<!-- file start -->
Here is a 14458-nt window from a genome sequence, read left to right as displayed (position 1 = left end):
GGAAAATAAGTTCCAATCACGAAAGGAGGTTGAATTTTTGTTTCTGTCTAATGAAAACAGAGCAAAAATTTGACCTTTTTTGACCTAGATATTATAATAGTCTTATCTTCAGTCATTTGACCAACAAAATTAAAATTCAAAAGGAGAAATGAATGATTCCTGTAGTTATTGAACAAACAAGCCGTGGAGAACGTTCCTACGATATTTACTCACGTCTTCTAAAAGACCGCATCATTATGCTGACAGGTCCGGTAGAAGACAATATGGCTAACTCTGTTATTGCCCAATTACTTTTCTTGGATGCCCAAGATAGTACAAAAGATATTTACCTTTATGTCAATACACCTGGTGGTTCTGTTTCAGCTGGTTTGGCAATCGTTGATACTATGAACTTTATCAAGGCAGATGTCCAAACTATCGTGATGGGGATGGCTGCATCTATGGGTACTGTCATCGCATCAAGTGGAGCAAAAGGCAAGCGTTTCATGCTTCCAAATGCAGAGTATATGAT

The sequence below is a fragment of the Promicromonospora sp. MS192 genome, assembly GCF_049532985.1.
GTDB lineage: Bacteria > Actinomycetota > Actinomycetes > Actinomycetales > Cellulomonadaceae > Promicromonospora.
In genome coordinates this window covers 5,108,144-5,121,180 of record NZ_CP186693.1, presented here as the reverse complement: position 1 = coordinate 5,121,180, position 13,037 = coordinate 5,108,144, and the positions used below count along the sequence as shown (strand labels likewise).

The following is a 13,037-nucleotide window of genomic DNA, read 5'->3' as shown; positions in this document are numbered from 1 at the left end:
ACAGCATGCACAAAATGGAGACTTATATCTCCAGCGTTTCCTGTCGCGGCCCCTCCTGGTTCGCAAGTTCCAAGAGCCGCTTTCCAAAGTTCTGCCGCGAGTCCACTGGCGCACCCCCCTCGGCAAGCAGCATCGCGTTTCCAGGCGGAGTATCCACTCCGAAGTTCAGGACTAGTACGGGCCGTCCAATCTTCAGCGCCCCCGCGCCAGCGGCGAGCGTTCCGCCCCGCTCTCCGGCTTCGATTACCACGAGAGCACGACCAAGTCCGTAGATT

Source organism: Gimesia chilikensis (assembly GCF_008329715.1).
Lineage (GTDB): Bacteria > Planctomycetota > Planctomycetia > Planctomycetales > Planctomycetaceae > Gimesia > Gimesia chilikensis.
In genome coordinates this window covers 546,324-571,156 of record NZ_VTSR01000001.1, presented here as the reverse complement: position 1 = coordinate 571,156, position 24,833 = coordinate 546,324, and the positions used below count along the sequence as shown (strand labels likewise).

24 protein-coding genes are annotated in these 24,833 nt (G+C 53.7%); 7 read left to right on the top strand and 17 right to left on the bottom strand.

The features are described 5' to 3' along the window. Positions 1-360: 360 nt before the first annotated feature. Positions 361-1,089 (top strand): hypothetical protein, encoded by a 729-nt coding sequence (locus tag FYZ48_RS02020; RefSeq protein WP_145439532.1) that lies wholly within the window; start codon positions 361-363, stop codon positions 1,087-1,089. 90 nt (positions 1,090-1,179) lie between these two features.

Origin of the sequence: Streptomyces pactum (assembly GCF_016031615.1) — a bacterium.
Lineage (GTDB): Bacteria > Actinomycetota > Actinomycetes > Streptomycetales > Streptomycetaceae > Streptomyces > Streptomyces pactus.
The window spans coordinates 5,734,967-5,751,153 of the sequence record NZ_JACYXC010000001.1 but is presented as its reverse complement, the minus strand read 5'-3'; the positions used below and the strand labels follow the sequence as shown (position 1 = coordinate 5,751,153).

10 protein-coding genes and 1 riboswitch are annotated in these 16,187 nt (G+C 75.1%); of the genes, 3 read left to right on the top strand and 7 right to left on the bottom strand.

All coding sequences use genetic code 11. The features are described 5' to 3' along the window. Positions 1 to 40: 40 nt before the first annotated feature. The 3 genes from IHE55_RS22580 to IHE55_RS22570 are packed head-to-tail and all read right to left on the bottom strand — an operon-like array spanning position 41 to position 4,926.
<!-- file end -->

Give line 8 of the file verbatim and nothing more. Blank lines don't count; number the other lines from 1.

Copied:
Source organism: Gimesia chilikensis (assembly GCF_008329715.1).